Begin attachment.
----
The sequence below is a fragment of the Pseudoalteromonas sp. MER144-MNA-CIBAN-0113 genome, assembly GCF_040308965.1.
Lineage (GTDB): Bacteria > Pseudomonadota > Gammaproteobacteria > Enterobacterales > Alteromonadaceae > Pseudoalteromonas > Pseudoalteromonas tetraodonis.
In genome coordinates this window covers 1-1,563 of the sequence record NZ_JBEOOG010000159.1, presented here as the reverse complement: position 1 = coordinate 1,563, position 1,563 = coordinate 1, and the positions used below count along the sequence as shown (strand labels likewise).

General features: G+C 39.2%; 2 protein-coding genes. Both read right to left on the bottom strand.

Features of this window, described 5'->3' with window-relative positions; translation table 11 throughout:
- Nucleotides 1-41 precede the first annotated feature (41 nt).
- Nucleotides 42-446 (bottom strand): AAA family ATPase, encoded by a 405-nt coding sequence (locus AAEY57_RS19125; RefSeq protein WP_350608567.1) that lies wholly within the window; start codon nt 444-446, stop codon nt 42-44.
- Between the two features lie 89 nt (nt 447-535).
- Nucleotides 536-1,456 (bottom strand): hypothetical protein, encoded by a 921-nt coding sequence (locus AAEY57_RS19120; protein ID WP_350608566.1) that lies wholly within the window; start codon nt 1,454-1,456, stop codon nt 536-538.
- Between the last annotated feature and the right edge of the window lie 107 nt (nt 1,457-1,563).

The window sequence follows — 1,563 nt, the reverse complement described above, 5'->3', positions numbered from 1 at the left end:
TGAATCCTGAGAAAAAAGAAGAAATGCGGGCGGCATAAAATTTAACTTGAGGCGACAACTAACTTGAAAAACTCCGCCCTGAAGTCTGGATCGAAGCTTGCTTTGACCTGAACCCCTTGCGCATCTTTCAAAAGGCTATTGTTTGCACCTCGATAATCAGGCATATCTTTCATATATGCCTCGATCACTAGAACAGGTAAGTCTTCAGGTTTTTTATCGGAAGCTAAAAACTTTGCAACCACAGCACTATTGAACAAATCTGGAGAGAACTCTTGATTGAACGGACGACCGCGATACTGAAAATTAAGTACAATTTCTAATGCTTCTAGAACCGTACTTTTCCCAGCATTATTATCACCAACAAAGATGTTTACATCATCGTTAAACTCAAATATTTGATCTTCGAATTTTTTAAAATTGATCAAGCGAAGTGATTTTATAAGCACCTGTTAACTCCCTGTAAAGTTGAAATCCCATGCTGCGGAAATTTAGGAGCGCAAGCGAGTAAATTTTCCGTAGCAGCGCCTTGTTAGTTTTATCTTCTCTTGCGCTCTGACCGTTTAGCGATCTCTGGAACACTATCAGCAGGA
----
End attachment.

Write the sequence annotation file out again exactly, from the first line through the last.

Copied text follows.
The sequence below is a fragment of the Pseudoalteromonas sp. MER144-MNA-CIBAN-0113 genome, assembly GCF_040308965.1.
Lineage (GTDB): Bacteria > Pseudomonadota > Gammaproteobacteria > Enterobacterales > Alteromonadaceae > Pseudoalteromonas > Pseudoalteromonas tetraodonis.
In genome coordinates this window covers 1-1,563 of the sequence record NZ_JBEOOG010000159.1, presented here as the reverse complement: position 1 = coordinate 1,563, position 1,563 = coordinate 1, and the positions used below count along the sequence as shown (strand labels likewise).

General features: G+C 39.2%; 2 protein-coding genes. Both read right to left on the bottom strand.

Features of this window, described 5'->3' with window-relative positions; translation table 11 throughout:
- Nucleotides 1-41 precede the first annotated feature (41 nt).
- Nucleotides 42-446 (bottom strand): AAA family ATPase, encoded by a 405-nt coding sequence (locus AAEY57_RS19125; RefSeq protein WP_350608567.1) that lies wholly within the window; start codon nt 444-446, stop codon nt 42-44.
- Between the two features lie 89 nt (nt 447-535).
- Nucleotides 536-1,456 (bottom strand): hypothetical protein, encoded by a 921-nt coding sequence (locus AAEY57_RS19120; protein ID WP_350608566.1) that lies wholly within the window; start codon nt 1,454-1,456, stop codon nt 536-538.
- Between the last annotated feature and the right edge of the window lie 107 nt (nt 1,457-1,563).

The window sequence follows — 1,563 nt, the reverse complement described above, 5'->3', positions numbered from 1 at the left end:
TGAATCCTGAGAAAAAAGAAGAAATGCGGGCGGCATAAAATTTAACTTGAGGCGACAACTAACTTGAAAAACTCCGCCCTGAAGTCTGGATCGAAGCTTGCTTTGACCTGAACCCCTTGCGCATCTTTCAAAAGGCTATTGTTTGCACCTCGATAATCAGGCATATCTTTCATATATGCCTCGATCACTAGAACAGGTAAGTCTTCAGGTTTTTTATCGGAAGCTAAAAACTTTGCAACCACAGCACTATTGAACAAATCTGGAGAGAACTCTTGATTGAACGGACGACCGCGATACTGAAAATTAAGTACAATTTCTAATGCTTCTAGAACCGTACTTTTCCCAGCATTATTATCACCAACAAAGATGTTTACATCATCGTTAAACTCAAATATTTGATCTTCGAATTTTTTAAAATTGATCAAGCGAAGTGATTTTATAAGCACCTGTTAACTCCCTGTAAAGTTGAAATCCCATGCTGCGGAAATTTAGGAGCGCAAGCGAGTAAATTTTCCGTAGCAGCGCCTTGTTAGTTTTATCTTCTCTTGCGCTCTGACCGTTTAGCGATCTCTGGAACACTATCAGCAGGA